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The multilevel organismal diversity approach deciphers difficult to distinguish nudibranch species complex
Korshunova, T.A.; Driessen, F.M.F; Picton, B.E.; Martynov, A.V. (2021). The multilevel organismal diversity approach deciphers difficult to distinguish nudibranch species complex. NPG Scientific Reports 11(1): 18323.
In: Scientific Reports (Nature Publishing Group). Nature Publishing Group: London. ISSN 2045-2322; e-ISSN 2045-2322, meer
Peer reviewed article  

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  • Korshunova, T.A.
  • Driessen, F.M.F, meer
  • Picton, B.E., meer
  • Martynov, A.V.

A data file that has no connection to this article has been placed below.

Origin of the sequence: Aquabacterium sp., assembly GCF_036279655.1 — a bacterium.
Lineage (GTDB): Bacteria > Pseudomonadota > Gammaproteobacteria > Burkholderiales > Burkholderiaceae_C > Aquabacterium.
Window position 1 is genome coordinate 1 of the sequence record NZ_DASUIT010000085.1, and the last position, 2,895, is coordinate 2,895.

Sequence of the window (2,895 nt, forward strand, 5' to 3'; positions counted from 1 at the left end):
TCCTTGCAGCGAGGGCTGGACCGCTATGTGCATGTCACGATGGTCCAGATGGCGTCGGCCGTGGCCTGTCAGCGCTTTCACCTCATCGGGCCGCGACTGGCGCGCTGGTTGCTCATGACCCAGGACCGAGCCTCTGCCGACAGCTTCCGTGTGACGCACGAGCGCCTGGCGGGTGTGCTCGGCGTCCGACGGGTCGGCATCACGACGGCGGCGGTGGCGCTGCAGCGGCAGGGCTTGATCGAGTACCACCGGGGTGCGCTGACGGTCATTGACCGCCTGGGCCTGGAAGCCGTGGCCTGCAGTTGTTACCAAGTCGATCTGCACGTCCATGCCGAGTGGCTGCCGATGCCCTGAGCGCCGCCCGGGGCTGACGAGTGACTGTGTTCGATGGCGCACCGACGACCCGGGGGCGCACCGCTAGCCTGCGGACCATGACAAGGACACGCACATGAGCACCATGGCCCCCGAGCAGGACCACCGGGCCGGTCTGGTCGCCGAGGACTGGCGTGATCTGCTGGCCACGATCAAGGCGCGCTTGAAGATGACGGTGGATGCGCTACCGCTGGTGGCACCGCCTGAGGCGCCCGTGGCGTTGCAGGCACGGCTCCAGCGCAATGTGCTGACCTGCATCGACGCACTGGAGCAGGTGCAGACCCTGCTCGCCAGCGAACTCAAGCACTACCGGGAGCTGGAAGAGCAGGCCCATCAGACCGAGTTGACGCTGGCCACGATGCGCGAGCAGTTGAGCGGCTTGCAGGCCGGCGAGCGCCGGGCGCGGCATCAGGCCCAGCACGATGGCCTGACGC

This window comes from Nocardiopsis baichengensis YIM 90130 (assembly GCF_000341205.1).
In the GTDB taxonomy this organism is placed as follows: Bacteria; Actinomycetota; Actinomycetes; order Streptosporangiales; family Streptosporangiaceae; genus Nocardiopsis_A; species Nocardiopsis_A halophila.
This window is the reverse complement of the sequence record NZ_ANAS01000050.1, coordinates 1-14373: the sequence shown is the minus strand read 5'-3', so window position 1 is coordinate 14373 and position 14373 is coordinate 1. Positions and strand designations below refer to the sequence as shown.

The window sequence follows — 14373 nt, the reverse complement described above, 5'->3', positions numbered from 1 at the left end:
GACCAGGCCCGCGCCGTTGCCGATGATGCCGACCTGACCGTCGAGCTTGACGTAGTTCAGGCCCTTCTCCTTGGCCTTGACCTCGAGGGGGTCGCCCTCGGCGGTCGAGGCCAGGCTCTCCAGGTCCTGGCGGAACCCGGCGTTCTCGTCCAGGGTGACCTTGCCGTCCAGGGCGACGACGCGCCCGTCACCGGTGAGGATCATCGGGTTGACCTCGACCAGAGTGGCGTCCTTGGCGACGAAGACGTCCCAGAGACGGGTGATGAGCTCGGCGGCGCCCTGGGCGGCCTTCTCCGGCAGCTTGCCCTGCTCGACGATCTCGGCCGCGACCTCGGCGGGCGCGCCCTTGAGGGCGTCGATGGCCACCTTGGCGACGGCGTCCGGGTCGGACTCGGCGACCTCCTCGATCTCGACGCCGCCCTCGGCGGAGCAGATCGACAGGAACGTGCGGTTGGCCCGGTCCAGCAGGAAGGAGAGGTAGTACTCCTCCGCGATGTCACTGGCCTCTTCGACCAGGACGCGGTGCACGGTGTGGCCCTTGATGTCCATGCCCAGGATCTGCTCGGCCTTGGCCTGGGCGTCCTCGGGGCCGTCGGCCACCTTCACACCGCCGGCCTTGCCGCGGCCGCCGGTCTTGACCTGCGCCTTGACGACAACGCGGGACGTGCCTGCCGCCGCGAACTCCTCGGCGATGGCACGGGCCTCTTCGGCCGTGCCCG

Species identification is a key procedure for broad-scoped ecological, phylogeographic and evolutionary studies. However, to perform a taxonomic study in the molecular era is a complicated task that has many pitfalls. In the present study we use particular examples of common but difficult to distinguish European species within the genus of Polycera (Nudibranchia, Mollusca) to discuss the general issues of the “cryptic species” problem that has broad biological and interdisciplinary importance and can significantly impede ecological, evolutionary, and other biodiversity-related research. The largest dataset of molecular and morphological information for European nudibranchs ever applied encompasses a wide geographical area and shapes a robust framework in this study. Four species are recognized in the species complex, including a new one. It is shown that a lack of appropriate taxonomic analysis led recently to considerable errors in species identity assessment of this complex. Chromatic polymorphism for each species is mapped in a periodic-like framework and combined with statistical analysis of the diagnostic features that considerably facilitates identification of particular species in the complex for biologists and practitioners. The present study evidently shows that “cryptic” and “non-cryptic” components are present within the same species. Therefore, this species complex is well suited for the exploring and testing of general biological problems. One of the main conclusions of this study is that division of biological diversity into “cryptic” and “non-cryptic” components is counterproductive. We propose that the centralbiological phenomenon of a species can instead be universally designated as multilevel organismal diversity thereby provide a practical set of methods for its investigation.

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